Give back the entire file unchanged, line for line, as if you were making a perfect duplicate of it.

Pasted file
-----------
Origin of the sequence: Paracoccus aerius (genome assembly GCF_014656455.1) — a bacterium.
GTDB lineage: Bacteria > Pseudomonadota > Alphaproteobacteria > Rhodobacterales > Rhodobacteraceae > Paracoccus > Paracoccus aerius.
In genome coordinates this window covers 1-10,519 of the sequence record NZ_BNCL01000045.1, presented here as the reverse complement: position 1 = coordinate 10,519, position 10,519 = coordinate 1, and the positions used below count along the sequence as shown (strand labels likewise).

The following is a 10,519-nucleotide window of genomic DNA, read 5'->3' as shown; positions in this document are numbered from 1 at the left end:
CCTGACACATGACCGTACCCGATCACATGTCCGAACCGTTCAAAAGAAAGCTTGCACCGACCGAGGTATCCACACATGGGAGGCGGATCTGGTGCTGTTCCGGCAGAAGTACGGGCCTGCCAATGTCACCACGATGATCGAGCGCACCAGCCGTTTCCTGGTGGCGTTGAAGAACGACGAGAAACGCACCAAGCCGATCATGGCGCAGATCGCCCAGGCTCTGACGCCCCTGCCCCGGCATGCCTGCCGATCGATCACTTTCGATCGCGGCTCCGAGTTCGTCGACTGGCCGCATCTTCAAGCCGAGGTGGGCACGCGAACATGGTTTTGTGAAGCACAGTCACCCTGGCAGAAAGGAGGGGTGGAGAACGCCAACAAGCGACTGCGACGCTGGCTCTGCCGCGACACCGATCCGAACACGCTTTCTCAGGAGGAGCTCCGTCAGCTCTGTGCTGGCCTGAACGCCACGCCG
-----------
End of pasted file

Origin of the sequence: Paracoccus aerius (genome assembly GCF_014656455.1) — a bacterium.
GTDB lineage: Bacteria > Pseudomonadota > Alphaproteobacteria > Rhodobacterales > Rhodobacteraceae > Paracoccus > Paracoccus aerius.
In genome coordinates this window covers 1-10,519 of the sequence record NZ_BNCL01000045.1, presented here as the reverse complement: position 1 = coordinate 10,519, position 10,519 = coordinate 1, and the positions used below count along the sequence as shown (strand labels likewise).

The following is a 10,519-nucleotide window of genomic DNA, read 5'->3' as shown; positions in this document are numbered from 1 at the left end:
CCTGACACATGACCGTACCCGATCACATGTCCGAACCGTTCAAAAGAAAGCTTGCACCGACCGAGGTATCCACACATGGGAGGCGGATCTGGTGCTGTTCCGGCAGAAGTACGGGCCTGCCAATGTCACCACGATGATCGAGCGCACCAGCCGTTTCCTGGTGGCGTTGAAGAACGACGAGAAACGCACCAAGCCGATCATGGCGCAGATCGCCCAGGCTCTGACGCCCCTGCCCCGGCATGCCTGCCGATCGATCACTTTCGATCGCGGCTCCGAGTTCGTCGACTGGCCGCATCTTCAAGCCGAGGTGGGCACGCGAACATGGTTTTGTGAAGCACAGTCACCCTGGCAGAAAGGAGGGGTGGAGAACGCCAACAAGCGACTGCGACGCTGGCTCTGCCGCGACACCGATCCGAACACGCTTTCTCAGGAGGAGCTCCGTCAGCTCTGTGCTGGCCTGAACGCCACGCCG